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Monday, July 17, 2017
Conservation Officers Recognized for Lifesaving Actions
Michigan Department of Natural Resources Conservation Officers Mike Evink and Ben Shively, center, receive the department's Lifesaving Award on July 13 for their respective actions that enabled two victims to survive serious accidents in the Upper Peninsula and Oceana County earlier this year. Presenting the awards are DNR Law Enforcement Division Chief Gary Hagler, far right, and Assistant Chief Dean Molnar, far left.
Contact: Lt. Skip Hagy (Upper Peninsula), 906-293-5131 or Sgt. Mark Bomay (Lower Peninsula), 231-775-9727

DNR Conservation Officers Mike Evink, Ben Shively cited for lifesaving actions

Victims of U.P., Oceana County accidents survive thanks to officers' quick reactions

Two Michigan Department of Natural Resources conservation officers were recognized Thursday for saving the lives of accident victims in the Upper Peninsula and Oceana County earlier this year.

Conservation Officers Mike Evink and Ben Shively received the DNR's Lifesaving Award for their respective actions in the separate incidents. The awards were presented during the regular meeting of the Michigan Natural Resources Commission in Lansing.

"Conservation Officers Evink and Shively are perfect examples of the type of law enforcement professionals we train our officers to be," said Gary Hagler, DNR Law Enforcement Division chief, who presented the awards. "Because of their rigorous training and professional demeanors, both officers immediately responded to their respective situations and were able to save lives. The DNR is proud to have Mike Evink and Ben Shively in its ranks."

In January, Evink's training was put to the test when he was dispatched to a home in the Upper Peninsula's Schoolcraft County. A propane deliveryman found Inwood Township homeowner Ronald Haug on the garage floor, unresponsive after being overwhelmed by carbon monoxide, an odorless, colorless, toxic gas. After attempting CPR, the deliveryman made an emergency phone call before being overcome by the gas as well.

Evink, who was 15 miles away when the call came in, went to the home, maneuvering his four-wheel-drive patrol vehicle through nearly 6 miles of unplowed roads. Both the homeowner and deliveryman were unresponsive when Evink arrived. Evink found Haug had no pulse and that the deliveryman was barely alive.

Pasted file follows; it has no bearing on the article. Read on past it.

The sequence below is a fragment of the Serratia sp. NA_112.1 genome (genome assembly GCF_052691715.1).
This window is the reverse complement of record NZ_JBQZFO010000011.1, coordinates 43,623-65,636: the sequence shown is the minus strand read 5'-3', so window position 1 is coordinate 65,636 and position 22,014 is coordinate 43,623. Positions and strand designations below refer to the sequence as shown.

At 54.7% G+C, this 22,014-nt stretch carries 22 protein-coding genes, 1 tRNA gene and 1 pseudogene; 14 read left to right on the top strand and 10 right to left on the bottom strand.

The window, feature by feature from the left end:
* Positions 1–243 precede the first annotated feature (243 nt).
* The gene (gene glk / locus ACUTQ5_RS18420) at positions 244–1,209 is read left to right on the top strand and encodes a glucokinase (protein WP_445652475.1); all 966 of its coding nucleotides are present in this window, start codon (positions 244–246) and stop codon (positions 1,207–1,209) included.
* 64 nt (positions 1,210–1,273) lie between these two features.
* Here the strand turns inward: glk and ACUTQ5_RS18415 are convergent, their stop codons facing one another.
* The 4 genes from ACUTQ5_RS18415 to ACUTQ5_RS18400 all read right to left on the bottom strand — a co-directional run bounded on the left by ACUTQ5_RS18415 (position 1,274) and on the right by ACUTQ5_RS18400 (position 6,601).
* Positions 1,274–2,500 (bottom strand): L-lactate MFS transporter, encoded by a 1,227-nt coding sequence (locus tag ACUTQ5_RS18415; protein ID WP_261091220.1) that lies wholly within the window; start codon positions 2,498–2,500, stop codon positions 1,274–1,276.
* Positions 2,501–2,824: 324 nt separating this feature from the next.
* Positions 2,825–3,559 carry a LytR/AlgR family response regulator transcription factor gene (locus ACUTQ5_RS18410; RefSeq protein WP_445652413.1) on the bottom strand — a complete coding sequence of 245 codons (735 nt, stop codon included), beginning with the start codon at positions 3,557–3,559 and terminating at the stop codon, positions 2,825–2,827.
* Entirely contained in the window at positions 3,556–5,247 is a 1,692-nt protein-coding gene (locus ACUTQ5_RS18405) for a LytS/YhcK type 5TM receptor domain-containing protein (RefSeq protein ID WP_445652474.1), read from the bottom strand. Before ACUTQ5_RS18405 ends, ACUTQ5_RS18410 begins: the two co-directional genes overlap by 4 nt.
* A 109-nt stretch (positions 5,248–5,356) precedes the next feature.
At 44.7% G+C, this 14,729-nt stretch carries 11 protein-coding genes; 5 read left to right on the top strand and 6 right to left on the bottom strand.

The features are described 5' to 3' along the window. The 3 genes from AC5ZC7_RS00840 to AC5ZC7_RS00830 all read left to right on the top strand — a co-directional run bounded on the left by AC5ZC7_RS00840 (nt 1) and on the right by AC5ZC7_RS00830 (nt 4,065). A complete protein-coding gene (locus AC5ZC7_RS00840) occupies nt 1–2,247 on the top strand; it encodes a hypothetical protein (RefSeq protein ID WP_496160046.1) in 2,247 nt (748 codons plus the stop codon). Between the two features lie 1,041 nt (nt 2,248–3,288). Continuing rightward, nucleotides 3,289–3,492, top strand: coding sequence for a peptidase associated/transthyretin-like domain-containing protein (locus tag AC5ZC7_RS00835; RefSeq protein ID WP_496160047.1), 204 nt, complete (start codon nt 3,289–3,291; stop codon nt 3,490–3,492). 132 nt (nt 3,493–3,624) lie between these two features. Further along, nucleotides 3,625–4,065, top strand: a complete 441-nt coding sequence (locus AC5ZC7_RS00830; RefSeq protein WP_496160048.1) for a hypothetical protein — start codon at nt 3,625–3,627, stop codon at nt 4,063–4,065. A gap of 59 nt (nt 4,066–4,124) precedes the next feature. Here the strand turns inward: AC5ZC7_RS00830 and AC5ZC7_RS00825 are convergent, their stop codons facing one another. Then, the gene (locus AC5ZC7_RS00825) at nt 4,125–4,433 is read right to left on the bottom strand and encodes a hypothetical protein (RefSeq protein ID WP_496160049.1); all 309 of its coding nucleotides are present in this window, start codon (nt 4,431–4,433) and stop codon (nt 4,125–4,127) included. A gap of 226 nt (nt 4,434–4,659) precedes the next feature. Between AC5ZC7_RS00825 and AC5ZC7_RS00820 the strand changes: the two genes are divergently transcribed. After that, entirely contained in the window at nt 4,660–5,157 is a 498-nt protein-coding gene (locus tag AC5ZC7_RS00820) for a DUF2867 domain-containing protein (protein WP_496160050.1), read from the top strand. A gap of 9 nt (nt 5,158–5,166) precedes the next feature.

Evink opened the garage door to provide the victim with fresh air and continued performing lifesaving measures. An ambulance arrived about 15 minutes later and transported the deliveryman to Schoolcraft Memorial Hospital in Manistique, where he recovered. Unfortunately, Haug did not survive.

"Had Conservation Officer Evink not responded when he did, we likely would have lost both victims," Hagler said.

Evink, a Grand Rapids native, began his law enforcement career as a city of Cadillac police officer. He joined the DNR in 2010 and has been assigned to Schoolcraft County since.

In March, Shively was on patrol in Oceana County when an erratically driven truck traveled toward him in the wrong lane. When Shively stopped his own vehicle, the truck slowly corrected its path and returned to the proper lane. As the truck passed by, Shively noticed a blank look on the driver's face. Shively followed the truck and saw it again drift into oncoming traffic.

Concerned for the public's safety, Shively stopped the vehicle and observed the driver was pale and sweating profusely. The driver told Shively he had cut his arm with a chain saw and was on his way to seek treatment.

Shively, a DNR Law Enforcement Division first aid instructor, observed the severity of the wound and immediately requested emergency medical assistance. He believed the driver was in shock due to significant blood loss. He then applied his DNR-issued Combat Application Tourniquet to the driver's arm to contain the bleeding until emergency responders arrived.

"It is highly unlikely the driver would have made it to a hospital in time," Hagler said. "He almost certainly would have passed out due to his condition and easily could have injured other motorists by crashing his vehicle. We're pleased the victim is recovering well from the accident and we're thankful for Conservation Officer Shively's outstanding performance."

Shively, a native of Farwell, joined the DNR's Parks and Recreation Division in 1995 and then was hired by the Law Enforcement Division in 2006.

Michigan conservation officers are elite, highly trained professionals who serve in every corner of the state. They are fully commissioned peace offers with authority to enforce the state's criminal laws. Learn more atwww.michigan.gov/conservationofficers.

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